There are so many names like Worth, Molyneux, Paquin, Desses whose names are only in Museums and fashion history texts. One such name is Maggy Rouff. Born Maggie Besançon de Wagner in Paris, 1896, she worked in her parent’s couture house of Drecoll, before opening on her own as Maggy Rouff in 1929.
Harmony and simplicity were cornerstones of Maggy Rouff's belief in elegance as a way of life, and the way of fashion. A truly elegant woman was in harmony with her environment and herself, and to Rouff this meant being properly dressed for every occasion. Patrons of her salon were secure in the knowledge that they would emerge with the right clothes, clothes that were fashionable, flattering, and appropriate. This did not mean she was conservative; rather, she believed novelty, and even surprise, were good for fashion. Novelty when allied with taste yielded chic, but novelty without taste was only eccentric.
A Rouff design was always “just right”, never too little or too much. A focal point was established in every costume, whether it be in the trimming, the cut of a sleeve or bodice, or the use of contrasting fabrics in swathes of fabric across the hips. Surfaces were enriched with different textures such as shirring or quilting. Her designs always enhanced an underlying sense of feminity.
Sarong-like style drapes of skirts, soft folds at a neckline, wrapped and tied surplice fronts and dramatic sleeves were a favoured feature and were common themes that ran through Rouff’s designs. Accents were also important and were always in perfect balance and proportion with the whole outfit, such as the embroidery on the evening dress below.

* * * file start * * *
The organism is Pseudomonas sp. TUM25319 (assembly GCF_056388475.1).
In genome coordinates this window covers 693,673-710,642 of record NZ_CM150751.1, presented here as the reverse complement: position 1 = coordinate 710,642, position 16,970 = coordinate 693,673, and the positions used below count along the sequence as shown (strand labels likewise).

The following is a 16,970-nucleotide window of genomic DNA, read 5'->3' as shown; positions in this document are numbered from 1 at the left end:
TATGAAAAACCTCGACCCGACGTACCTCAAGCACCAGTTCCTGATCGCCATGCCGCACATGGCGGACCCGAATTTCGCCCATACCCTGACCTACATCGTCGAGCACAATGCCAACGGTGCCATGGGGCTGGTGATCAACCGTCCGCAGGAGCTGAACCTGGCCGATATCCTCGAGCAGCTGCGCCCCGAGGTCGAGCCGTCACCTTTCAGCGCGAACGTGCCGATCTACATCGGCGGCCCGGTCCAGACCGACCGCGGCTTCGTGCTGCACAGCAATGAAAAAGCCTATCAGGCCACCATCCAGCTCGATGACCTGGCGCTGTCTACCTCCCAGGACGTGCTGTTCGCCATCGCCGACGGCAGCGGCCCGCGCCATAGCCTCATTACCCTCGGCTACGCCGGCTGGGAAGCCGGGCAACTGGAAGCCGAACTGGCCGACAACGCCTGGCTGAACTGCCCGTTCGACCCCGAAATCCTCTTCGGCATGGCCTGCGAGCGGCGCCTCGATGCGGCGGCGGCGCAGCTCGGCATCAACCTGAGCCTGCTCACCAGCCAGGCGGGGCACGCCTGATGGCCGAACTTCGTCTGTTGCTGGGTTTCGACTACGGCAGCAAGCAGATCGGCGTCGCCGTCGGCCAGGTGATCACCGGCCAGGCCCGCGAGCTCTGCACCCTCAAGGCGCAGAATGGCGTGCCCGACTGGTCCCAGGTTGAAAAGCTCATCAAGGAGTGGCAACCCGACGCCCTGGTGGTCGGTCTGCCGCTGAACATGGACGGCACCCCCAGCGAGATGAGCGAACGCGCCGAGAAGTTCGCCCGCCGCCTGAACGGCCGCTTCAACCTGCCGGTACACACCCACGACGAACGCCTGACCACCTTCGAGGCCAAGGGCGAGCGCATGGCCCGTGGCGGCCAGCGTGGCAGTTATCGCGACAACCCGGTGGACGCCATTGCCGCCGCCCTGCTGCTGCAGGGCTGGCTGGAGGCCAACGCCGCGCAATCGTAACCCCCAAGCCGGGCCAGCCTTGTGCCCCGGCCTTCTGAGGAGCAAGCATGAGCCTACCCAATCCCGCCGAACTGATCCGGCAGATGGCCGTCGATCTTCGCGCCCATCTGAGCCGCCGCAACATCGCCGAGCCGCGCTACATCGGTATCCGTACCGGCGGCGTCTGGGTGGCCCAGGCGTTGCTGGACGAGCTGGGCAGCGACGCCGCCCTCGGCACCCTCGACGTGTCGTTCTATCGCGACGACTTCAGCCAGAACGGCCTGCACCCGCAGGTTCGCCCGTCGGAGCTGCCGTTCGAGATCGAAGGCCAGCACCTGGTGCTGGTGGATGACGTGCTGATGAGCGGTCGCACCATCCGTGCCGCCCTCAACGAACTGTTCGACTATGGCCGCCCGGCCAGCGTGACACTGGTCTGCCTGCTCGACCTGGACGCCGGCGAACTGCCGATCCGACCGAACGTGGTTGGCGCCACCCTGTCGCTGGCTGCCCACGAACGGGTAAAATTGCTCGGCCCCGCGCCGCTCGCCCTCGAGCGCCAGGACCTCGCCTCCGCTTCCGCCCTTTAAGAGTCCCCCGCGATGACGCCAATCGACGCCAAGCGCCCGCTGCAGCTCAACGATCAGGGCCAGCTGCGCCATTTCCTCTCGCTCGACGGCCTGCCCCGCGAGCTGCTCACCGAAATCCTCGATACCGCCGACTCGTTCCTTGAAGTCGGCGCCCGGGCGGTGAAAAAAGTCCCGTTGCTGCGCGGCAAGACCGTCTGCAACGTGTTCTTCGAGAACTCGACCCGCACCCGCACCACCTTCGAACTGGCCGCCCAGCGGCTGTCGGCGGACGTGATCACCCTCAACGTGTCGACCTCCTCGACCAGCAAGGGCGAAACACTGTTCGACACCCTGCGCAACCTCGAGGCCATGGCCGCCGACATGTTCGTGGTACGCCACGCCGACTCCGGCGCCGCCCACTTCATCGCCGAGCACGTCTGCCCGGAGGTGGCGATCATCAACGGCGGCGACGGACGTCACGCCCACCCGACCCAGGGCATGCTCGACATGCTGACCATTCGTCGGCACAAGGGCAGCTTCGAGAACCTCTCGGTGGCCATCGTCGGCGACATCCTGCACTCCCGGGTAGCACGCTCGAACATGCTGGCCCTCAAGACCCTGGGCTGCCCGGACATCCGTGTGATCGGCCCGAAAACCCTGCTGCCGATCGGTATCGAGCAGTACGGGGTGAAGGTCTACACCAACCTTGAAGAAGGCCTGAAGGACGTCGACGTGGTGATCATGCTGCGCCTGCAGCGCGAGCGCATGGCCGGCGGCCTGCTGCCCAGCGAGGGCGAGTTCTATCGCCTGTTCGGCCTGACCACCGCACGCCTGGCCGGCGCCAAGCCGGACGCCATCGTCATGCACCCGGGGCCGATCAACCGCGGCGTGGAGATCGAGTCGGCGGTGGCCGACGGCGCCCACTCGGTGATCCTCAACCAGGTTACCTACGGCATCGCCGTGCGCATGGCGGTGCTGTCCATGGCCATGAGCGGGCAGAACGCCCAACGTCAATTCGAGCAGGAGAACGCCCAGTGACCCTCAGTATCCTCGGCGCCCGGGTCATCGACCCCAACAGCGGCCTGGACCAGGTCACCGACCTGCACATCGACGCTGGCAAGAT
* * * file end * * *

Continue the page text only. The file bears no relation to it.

In 1942 while Paris was occupied by German troops, Rouff wrote La Philosophie de L'Elégance. Her justification for what might have been considered in such circumstances a frivolous topic was her belief that even in darkest times there must be faith in the future. Her book was, in a sense, an affirmation of the value and substance which the arts of elegance had given to her life and her success.
Rouff's daughter, Anne-Marie, took over the designing upon her mother's retirement in 1948. The house maintained the attitudes toward dress it had always expressed, and the clothes were still elegant and feminine, however it took a while for Anne-Marie to find her mother’s sense of equilibrium where design was concerned.
The house of Maggy Rouff did not survive the make-or-break period of the 1960s. Three designers worked for the house in the 1960s, during which time the business was transformed into a ready-to-wear house. The collections seem to have been aimed at a younger customer, but the original precepts of the house may have made it difficult to become established with a clientéle more interested in the pursuit of youth than the pursuit of elegance. The company was closed before Rouff's death in 1971.
Rouff once described herself as a couturier, deliberately rejecting the female title of couturière, "for I make a great distinction between the two terms," she said. "The couturier is a general who is more or less qualified, and who has, under his command, an army of collaborators. A couturière can, indeed, be very great and important . . . but the word by itself implies a knowledge and experience of manual labor. And I scarcely know how to cut!"